Interview with James Gay-Rees
To celebrate the release of Senna on DVD and blu-ray on 10th October we have a great exclusive interview with its producer James Gay-Rees to share with you…
Filmmaker James Gay-Rees worked as a producer on the likes of Long Time Dead, Blackball and Allegiance and recently produced Exit Through the Gift Shop, the directing debut of über-cool graffiti-artist Banksy. His latest offering, Senna, which he produced with Manish Pandey and directed by Asif Kapadia, is a stunning documentary that explores the extreme dedication displayed by arguably the world’s greatest-ever Formula One driver, Ayrton Senna. Charting the Brazilian’s rise to become a triple World Champion, against the odds, before his tragic death at the 1994 San Marino Grand Prix, which rocked the F1 world. The film won the 2011 World Cinema Documentary Audience Award at this year’s Sundance Festival…
How was the recent Brazilian premiere? Ayrton Senna means so much to people over there…
It was quite daunting; they find it really hard. Obviously the Brazilians find it tough because it represents such a different time for them now. They are on such a high now. The economy is booming. They have the Olympics and the World Cup coming up, whereas while Senna was alive it was a much darker period for the country. He was the only thing they really had to get excited about and then he dies, of course. So it was a bit of a tough watch. The reviews were really good.
And the Sundance audience responded to the film, which is great because F1 means nothing in the USA…
They really connected to the character. It was really interesting. Partly what it is, I think, is that he is young, good looking, talented, ambitious and a God-fearing guy — an all American kid, in a way. He looks the part and I think that is why they responded to him. And that’s very important for us; that it does so clearly connect with a broad audience, not just an F1 audience which is obvious. F1 fans will go and see it but we know for a fact, without a doubt, that the film just works as a movie for people with no connection to F1 at all.
Your father worked with Senna during the 1980s, on the Lotus team, right?
That’s right. Ayrton was driving for Lotus in 1985-6 and my dad was the account rep for John Player Special. He was an advertising guy and they sponsored the car. After a Grand Prix my dad would do a photographic campaign with Ayrton, get a photographer and create something. He said there was one amazing time when there was this quite famous photographer and they were in Imola funnily enough (where Senna eventually died unfortunately), and they were literally standing in the middle of the straight with this huge camera on a tripod and there was this black dot at the other end of the bit of track. Effectively he was coming towards them in the car and just peeling past them at a 180mph. Today, Health & Safety would never let you do that. He said it was one of the most unnerving experiences he has ever had because they had to do that about 15 times with this car coming like a bullet towards him.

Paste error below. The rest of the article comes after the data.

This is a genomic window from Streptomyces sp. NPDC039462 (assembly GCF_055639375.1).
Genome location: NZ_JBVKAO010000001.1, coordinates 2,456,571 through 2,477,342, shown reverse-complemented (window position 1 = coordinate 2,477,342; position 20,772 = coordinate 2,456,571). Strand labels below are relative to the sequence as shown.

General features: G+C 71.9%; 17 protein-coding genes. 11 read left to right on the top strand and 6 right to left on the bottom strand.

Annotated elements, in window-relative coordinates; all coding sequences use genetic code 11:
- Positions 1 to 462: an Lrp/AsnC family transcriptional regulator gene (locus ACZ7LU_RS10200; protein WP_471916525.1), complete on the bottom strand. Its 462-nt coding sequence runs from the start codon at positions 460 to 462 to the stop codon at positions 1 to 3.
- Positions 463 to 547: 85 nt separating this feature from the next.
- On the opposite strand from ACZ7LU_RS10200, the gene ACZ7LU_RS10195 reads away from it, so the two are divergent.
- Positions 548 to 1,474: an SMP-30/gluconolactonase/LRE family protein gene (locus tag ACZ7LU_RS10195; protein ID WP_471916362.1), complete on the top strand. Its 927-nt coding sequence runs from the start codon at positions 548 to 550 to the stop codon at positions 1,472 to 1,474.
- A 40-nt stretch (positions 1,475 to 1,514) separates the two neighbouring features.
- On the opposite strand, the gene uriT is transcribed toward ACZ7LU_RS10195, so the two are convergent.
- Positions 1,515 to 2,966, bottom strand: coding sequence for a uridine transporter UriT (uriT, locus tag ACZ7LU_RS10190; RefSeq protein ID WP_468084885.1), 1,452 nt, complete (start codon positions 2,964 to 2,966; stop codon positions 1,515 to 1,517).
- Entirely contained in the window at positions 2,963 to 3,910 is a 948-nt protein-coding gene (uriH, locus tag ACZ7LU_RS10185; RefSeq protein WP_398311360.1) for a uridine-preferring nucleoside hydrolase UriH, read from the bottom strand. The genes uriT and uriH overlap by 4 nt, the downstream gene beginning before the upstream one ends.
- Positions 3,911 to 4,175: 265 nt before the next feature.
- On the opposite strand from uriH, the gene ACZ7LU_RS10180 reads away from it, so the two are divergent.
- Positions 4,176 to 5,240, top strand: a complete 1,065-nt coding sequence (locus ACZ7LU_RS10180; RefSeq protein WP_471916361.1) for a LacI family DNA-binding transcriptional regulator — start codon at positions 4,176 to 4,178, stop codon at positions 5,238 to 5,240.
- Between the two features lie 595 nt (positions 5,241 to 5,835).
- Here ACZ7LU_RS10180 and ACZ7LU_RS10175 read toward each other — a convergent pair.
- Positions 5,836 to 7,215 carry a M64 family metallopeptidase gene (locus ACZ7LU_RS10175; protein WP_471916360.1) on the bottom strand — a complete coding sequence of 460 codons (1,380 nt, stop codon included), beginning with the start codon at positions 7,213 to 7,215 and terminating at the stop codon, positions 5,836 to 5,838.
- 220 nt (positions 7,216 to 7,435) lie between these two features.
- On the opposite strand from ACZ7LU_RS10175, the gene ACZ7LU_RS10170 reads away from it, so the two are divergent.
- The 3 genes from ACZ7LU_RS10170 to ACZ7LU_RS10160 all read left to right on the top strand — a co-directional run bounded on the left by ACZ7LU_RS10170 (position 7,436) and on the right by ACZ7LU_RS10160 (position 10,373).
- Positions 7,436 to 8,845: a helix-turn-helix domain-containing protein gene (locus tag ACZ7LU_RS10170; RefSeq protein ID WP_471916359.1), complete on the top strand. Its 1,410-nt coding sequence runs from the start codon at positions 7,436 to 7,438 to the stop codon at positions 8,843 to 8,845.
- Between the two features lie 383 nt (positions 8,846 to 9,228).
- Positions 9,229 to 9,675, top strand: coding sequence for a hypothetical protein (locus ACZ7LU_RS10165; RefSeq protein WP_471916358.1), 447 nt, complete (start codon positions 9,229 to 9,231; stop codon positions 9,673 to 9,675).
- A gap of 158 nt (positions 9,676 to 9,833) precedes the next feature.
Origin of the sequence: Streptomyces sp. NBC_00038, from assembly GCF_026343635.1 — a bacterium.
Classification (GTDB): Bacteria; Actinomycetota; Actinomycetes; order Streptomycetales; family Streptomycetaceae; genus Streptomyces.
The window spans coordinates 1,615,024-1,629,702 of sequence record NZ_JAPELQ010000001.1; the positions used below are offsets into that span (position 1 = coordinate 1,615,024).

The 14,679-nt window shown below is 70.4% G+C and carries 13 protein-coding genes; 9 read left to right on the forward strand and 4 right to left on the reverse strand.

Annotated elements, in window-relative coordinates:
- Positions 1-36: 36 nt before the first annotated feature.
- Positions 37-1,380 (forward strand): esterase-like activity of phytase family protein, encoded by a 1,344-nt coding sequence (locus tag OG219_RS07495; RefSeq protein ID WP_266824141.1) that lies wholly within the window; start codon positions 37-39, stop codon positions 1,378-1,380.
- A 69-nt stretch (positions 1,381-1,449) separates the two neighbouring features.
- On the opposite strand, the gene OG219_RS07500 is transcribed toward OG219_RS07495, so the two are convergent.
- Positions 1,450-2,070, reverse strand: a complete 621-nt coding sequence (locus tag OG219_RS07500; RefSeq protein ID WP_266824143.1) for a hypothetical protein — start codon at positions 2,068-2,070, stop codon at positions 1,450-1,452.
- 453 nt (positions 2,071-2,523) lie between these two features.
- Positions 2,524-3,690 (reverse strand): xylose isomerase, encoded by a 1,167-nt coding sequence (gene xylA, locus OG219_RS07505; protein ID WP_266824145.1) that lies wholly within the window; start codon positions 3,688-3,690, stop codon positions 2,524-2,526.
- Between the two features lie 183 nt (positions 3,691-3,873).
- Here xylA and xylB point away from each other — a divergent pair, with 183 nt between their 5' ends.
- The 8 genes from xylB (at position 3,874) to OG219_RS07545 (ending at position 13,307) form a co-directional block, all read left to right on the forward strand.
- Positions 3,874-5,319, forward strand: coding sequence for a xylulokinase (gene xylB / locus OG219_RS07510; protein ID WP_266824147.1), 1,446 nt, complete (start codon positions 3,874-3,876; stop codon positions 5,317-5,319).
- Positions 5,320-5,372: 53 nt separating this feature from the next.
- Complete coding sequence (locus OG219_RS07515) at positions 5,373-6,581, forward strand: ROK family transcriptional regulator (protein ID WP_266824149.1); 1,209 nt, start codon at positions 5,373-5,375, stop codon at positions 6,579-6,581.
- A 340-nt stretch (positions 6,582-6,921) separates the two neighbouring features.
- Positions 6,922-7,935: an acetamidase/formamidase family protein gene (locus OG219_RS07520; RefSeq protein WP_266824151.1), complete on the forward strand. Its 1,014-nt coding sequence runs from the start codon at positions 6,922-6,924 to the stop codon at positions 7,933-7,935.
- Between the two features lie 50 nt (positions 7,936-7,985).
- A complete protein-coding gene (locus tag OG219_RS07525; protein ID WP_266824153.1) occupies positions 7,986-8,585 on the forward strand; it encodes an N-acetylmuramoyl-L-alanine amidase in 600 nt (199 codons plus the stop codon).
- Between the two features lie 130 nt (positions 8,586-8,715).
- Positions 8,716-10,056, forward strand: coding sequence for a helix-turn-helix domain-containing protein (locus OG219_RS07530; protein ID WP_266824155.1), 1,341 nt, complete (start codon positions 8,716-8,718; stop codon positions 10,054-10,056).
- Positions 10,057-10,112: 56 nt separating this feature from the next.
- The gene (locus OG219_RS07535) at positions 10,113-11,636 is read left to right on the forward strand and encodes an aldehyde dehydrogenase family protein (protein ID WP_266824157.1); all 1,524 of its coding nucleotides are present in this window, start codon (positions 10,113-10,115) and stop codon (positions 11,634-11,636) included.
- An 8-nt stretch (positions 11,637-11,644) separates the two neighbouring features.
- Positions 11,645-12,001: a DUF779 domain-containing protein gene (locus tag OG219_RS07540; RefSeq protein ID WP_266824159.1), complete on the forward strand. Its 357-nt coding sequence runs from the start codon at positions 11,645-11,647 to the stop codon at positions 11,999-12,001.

Did your dad know other drivers, too?
My dad became very good friends with one of Ayrton’s team mates at Lotus, a guy called Eddie DeAngelis, who subsequently died in testing a couple of years after Senna. He was the opposite of Senna. He was an incredibly sophisticated Italian count, a real aristocratic playboy driver, supper with champagne and all that sort of thing.
What did your dad tell you about Senna?
What he was always used to say about Ayrton was that he was a fantastically good driver and had something extra special about him, skill wise, but what really lodged with my father was that he had this spiritual intensity. He was a very intense, very focussed, very ambitious young guy and he seemed much older than his years. All the other young drivers of his age group were getting their leg-over as much as possible, having fun in the paddock and even though he enjoyed that side of life, he was clearly happiest to be on his path, to get to where he really wanted to go to as quickly as possible. That struck my dad. Ayrton was only 24 or 25 which then was very young for a F1 driver, although not so much any more. He kept on saying this guy has something about him: ‘He is so different. I can’t put my finger on it. He is not like the other kids.’
Is that where your interest in F1 stems from?